Glass distortion is inherent and accepted within the glass manufacturing industry, to a point. To many, this may come as a shock, but as we take a closer look at glass manufacturing processes, and outside mitigating factors, you’ll discover both the true benefits and outside causes that dictate the level of distortion you may or may not be perceiving. As we dive in we will touch on answering a few questions to help build a better understanding:
- What is glass distortion and how is it caused?
- Has glass distortion always been this prevalent?
- Is there an industry standard for inherent glass distortion?
What is glass distortion and how is it caused?
Glass distortion is any abnormalities that are perceived by the eye of warped, wavy, or rippled high or low points of glass. These peaks and valleys of the glass create optical distortion and may be viewed easier from different angles or distances from the glass. Additionally, these distortions are more prevalent in heat-treated and tempered glass compared to annealed glass (non-treated). The most common type, and still considered a minor level of distortion, is referred to as “roller wave distortion.”
Roller wave distortion occurs in Tempered glass, and/or heat-treated glass, and is achieved through a heating process that reaches around 726 degrees. During the heating process, the glass travels through the furnace on ceramic rollers, while traveling, the heated glass can slightly sag between rollers causing roller wave distortion. The outer surfaces are then rapidly cooled, twice as fast as heat-strengthened glass, with the inner core cooling relatively slower. This creates tension between the surfaces putting them in a constant state of compression. The compression created from the outer glass, in combination with tension from the inner glass, makes the glass more resistant to breakage while adding the desired strength and safety associated with tempered glass. This effect gives tempered glass nearly four times the strength of annealed glass. Roller wave distortion is caused by the manufacturing process, is not considered a defect, and is inherent to all tempered or heat-treated glass.
There are two other more natural factors that create glass distortion: location and climate. With locations, the atmospheric pressure found at higher elevations can create a bowing effect on panes of glass. For example, sealed insulated glass assembled at a lower altitude than the location of installation can cause the panes of glass to bow outward. As a first step in the window ordering process, building site elevation is determined to decide if Altitude Glass is required to mitigate this bowing effect. The second natural cause is climate, where temperature fluctuations caused by changing seasons or the time of day and other environmental elements can create modest glass distortions.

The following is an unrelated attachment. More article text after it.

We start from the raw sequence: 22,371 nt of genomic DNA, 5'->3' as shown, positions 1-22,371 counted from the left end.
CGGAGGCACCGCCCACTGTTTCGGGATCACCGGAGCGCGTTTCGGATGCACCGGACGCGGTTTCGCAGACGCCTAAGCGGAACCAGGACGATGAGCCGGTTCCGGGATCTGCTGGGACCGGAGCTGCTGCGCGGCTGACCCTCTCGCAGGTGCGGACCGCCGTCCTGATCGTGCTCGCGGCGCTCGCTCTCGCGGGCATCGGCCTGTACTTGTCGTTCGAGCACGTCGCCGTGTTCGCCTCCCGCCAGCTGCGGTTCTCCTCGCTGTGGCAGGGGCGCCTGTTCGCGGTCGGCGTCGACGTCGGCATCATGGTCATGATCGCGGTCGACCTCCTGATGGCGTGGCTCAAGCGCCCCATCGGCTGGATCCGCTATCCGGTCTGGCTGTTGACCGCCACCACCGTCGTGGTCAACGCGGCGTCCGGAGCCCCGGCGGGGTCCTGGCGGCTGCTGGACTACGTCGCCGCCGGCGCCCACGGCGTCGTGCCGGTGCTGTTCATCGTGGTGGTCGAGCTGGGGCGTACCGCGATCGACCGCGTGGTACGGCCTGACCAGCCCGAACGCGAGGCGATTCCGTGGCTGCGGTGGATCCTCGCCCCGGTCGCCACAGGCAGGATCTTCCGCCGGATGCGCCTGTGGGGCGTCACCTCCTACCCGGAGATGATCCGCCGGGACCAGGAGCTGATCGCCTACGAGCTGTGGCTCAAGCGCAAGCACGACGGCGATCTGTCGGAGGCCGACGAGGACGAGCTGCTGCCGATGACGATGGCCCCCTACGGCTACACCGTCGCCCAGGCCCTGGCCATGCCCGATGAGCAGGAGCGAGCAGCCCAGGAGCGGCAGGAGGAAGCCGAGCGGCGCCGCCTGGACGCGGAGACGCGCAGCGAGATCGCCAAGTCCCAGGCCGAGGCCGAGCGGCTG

Lastly, odd-shaped windows or narrow glass panes are more likely to be susceptible to bowing or warp distortion, so keep this in mind when planning your window and door sizes and proportions.
Has glass distortion always been this prevalent?
In short, not exactly. As building standards and codes become more stringent, so do the performance standards on glass. “Low-E” coatings (low emissivity coating) were introduced as a method of reflecting solar heat back to its source, creating a building that is more thermally comfortable and better suited to meet or exceed, building performance requirements. However, with the increase in reflectivity (read: performance) optical distortions became more detectable, which in turn increased the ability to perceive the inherent distortions of tempered glass.
Is there an industry standard for inherent glass distortion?
As of now, no. Although the strength of tempered glass must meet specified requirements under ASTM C1048 (American) and EN12150 (European), the distortion that occurs due to the process is not standardized. However, each window manufacturer holds its glass to its own standards in order to ensure that only glass with the highest clarity, quality, and performance leaves the manufacturer’s floor.
ASTM and EN recognize that glass distortion is inherent to the production process and concedes judgment to the glass industry. Glass manufacturers’ goal is to minimize roll wave distortion and use different tools in order to measure and monitor distortion.
One common tool is called the “Statistical Process Control Tool” which measures the waves with a gauge. The Millidiopter gauge is able to discern, with a high-powered lens, the amount of curvature present on the glass surface. The higher the millidiopter reading is, the greater the curvature and the greater the optical distortion. A generally accepted reading for tempered glass is +/-298 millidiopter of distortion with a roll wave of .008 (although this number may vary from manufacturer to manufacturer). For a full breakdown of European ranges of tempered glass and surface compression, please read the full report here.
So, although glass distortion is inherent to all tempered and heat-treated glass, and made more visible with Low-E coatings, the end product becomes a harmonious balance of performance and limited optical abnormalities.